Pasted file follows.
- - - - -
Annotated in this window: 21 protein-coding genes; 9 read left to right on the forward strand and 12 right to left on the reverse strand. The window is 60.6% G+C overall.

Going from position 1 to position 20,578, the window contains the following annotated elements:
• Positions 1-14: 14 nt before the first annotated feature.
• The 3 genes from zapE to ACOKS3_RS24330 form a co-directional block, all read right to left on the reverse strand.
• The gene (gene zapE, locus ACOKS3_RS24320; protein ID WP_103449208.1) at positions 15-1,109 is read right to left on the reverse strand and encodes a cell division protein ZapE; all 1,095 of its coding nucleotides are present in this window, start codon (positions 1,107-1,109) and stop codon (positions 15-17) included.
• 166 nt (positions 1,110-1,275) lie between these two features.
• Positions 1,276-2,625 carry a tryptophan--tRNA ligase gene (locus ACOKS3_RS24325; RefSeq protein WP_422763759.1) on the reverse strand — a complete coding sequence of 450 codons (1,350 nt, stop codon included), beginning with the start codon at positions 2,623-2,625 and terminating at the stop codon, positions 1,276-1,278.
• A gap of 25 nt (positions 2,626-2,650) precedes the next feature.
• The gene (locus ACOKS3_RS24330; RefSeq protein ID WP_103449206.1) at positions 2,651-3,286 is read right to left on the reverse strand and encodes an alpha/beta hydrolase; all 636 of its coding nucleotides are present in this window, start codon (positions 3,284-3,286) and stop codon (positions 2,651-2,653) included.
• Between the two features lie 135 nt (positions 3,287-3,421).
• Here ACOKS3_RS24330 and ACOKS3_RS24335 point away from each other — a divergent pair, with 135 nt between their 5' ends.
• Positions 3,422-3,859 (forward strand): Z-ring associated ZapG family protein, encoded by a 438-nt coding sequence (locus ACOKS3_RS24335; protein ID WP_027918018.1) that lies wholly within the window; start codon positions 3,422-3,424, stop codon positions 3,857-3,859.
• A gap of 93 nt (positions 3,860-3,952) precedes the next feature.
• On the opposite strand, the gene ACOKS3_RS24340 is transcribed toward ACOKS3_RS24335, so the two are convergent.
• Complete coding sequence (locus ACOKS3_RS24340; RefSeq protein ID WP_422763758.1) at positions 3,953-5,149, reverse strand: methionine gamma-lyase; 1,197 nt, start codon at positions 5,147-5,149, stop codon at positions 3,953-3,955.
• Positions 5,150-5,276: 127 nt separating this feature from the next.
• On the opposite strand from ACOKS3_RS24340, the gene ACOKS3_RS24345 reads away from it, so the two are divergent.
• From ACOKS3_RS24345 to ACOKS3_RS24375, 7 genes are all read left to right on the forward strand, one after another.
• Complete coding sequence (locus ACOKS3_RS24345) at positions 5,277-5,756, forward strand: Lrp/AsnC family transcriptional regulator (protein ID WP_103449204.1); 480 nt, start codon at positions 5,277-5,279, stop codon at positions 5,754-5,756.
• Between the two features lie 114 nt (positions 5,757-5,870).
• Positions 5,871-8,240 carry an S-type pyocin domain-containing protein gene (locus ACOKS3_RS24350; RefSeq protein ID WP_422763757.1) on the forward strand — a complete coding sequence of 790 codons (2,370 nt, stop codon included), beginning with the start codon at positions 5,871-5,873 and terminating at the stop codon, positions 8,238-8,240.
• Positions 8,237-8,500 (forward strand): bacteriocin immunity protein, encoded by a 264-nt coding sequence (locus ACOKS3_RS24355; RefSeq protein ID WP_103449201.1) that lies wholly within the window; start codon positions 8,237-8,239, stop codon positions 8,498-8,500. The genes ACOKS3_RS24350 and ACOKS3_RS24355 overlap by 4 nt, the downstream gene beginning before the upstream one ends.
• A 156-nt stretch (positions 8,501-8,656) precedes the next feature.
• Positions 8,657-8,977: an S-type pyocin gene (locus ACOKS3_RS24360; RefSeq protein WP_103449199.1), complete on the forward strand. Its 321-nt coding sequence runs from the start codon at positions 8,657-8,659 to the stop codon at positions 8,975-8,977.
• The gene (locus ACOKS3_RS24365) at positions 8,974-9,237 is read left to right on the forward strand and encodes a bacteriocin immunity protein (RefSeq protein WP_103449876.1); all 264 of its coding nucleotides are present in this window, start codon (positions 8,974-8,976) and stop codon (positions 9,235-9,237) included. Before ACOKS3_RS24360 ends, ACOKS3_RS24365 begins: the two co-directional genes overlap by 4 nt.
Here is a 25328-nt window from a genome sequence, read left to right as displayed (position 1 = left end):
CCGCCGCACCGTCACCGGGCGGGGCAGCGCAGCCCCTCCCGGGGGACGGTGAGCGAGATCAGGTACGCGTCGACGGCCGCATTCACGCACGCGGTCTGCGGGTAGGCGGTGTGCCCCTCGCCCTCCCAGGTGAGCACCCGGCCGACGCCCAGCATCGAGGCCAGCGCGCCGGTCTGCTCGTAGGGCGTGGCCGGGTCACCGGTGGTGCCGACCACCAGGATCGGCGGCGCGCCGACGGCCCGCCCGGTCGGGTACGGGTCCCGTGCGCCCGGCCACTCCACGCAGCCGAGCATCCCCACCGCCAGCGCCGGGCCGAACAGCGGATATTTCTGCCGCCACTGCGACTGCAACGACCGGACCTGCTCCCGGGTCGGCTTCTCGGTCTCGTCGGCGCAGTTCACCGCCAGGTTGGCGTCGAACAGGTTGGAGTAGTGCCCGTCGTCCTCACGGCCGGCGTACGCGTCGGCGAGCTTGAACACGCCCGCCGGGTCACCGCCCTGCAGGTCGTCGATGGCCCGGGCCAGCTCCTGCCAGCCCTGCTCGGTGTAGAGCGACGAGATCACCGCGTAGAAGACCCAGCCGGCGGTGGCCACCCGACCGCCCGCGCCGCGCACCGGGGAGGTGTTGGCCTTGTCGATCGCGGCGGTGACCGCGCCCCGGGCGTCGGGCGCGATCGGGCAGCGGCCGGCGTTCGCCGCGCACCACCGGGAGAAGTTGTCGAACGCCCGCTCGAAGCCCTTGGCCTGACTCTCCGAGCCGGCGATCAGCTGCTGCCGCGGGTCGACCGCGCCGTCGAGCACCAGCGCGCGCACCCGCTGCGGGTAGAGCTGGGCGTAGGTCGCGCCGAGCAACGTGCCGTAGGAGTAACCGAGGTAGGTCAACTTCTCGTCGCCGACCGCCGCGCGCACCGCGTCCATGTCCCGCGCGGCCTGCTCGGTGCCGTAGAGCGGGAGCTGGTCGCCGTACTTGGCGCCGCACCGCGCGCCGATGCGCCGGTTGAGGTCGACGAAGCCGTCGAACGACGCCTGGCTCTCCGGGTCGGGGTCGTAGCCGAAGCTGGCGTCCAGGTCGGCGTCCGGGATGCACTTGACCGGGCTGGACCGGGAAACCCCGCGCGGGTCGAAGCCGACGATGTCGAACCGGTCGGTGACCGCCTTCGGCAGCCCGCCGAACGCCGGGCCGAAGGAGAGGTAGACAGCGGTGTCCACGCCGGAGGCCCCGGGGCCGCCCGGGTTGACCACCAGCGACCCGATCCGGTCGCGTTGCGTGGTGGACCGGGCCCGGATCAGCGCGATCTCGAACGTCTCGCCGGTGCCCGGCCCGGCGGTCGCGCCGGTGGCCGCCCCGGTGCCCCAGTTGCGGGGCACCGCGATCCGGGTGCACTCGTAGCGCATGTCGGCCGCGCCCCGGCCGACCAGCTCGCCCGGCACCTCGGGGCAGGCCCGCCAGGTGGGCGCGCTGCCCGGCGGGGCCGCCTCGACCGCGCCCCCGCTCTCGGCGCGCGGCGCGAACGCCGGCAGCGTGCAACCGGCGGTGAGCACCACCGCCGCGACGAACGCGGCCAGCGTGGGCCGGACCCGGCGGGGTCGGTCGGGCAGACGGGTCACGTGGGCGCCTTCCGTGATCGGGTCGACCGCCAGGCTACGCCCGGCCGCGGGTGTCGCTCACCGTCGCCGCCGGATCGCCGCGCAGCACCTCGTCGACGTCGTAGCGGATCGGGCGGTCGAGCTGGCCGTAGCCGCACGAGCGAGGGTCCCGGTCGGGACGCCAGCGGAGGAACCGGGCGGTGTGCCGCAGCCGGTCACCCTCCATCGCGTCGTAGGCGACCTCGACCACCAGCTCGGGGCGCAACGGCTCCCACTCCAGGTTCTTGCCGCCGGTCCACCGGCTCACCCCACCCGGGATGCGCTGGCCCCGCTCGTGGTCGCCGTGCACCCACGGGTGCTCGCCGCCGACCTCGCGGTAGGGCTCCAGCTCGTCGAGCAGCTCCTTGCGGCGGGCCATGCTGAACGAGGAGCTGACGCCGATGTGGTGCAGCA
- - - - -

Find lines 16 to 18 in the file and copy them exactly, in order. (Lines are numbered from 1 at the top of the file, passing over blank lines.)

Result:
• Positions 5,150-5,276: 127 nt separating this feature from the next.
• On the opposite strand from ACOKS3_RS24340, the gene ACOKS3_RS24345 reads away from it, so the two are divergent.
• From ACOKS3_RS24345 to ACOKS3_RS24375, 7 genes are all read left to right on the forward strand, one after another.